“It resonated with us for an entire generation, especially since we live in the city,” says McSweeney. “The way we parted and damn it, we said, ‘The damn towers are gone. Now we’re going crazy. ‘ Maybe this generation is going through some trauma, like the pandemic, and somehow they’re creating a correlation.”

In addition to proper treatment and medical care, McSweeney will eventually find the stability she needed as a young adult amid the booming downtown streetwear scene, starting Married to the Mob in 2004 with the help of her then-boyfriend and father-in-law Rob Cristofaro, who founded the popular streetwear brand Alife. She was also able to fund the company after winning a lawsuit against the NYPD following a shocking (but not too shocking) incident of violence that left her with a broken tooth — a story she has told publicly and described in his book. Since then, she’s become a certified downtown girl and a formidable name in the industry, receiving signings from Rihanna, deals with Nike, and even a trademark infringement lawsuit. The $10 million mark from Supreme founder James Jebbia was eventually scrapped.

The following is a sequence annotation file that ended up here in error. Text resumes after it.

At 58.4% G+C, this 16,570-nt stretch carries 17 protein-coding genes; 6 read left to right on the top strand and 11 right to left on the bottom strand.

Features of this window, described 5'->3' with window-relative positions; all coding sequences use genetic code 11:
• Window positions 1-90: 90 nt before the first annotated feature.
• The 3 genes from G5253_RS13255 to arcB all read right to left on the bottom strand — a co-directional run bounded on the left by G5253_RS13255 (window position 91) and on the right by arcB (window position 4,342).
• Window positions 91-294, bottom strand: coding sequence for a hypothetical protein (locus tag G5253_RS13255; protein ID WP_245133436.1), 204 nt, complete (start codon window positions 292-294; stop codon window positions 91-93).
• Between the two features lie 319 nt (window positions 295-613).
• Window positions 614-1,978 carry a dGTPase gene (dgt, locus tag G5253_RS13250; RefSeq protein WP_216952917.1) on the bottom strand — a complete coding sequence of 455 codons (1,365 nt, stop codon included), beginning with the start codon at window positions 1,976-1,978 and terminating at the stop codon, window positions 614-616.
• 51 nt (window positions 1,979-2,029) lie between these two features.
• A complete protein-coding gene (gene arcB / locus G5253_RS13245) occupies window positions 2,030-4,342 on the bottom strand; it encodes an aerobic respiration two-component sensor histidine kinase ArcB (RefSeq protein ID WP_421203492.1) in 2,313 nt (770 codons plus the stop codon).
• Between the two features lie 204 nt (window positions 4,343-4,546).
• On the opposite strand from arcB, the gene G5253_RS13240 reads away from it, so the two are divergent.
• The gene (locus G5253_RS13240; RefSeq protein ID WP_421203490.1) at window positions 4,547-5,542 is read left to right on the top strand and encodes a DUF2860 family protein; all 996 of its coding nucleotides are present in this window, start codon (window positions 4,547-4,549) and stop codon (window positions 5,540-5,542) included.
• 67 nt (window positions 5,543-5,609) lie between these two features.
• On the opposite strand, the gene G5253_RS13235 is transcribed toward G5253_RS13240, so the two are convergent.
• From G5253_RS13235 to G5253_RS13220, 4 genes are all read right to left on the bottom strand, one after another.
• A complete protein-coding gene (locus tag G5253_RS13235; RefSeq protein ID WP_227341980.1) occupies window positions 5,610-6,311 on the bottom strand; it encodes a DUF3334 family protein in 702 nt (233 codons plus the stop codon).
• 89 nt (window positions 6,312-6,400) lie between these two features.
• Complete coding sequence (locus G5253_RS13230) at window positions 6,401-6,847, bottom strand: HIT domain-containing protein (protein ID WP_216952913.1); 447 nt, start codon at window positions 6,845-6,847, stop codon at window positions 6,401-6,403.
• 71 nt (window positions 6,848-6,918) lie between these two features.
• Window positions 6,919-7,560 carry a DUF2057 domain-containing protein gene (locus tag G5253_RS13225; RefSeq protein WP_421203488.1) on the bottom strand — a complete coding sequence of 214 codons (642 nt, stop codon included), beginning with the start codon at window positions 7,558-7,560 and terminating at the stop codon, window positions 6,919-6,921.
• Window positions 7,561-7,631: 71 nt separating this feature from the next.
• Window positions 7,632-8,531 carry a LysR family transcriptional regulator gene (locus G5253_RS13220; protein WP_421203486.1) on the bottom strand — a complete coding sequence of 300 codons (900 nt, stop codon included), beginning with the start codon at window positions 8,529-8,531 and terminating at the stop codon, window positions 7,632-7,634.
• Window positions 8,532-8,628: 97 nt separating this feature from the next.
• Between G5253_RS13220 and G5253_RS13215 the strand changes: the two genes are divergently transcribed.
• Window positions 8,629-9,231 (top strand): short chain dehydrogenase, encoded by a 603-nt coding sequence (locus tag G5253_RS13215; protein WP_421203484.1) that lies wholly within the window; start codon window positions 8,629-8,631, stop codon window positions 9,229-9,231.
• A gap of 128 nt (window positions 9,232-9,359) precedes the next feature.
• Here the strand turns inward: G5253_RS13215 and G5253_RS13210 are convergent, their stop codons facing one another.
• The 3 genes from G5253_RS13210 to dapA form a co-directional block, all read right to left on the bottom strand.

However, for all her career achievements and flirting habits, McSweeney describes her recent position on The real housewives of New York was “the most feminist effort she’s ever been in.”

Real housewives gives women the opportunity to be famous, to be a star, and to be part of a pop-culture phenomenon in an age where we say we’re no longer worth anything,” said McSweeney passionately. “We value our personality far more than our looks.”

She continued, “Of course, there are nice clothes and all that. But nobody loves someone on the show for their beauty, right? It’s about what they bring to the show. And I think that’s stupid because there’s not much space in Hollywood and in the entertainment industry to survive. “

But nobody loves someone on the show for their beauty, right? It’s about what they bring to the show. And I think that’s stupid because there’s not a lot of space in Hollywood and in the entertainment industry where that exists.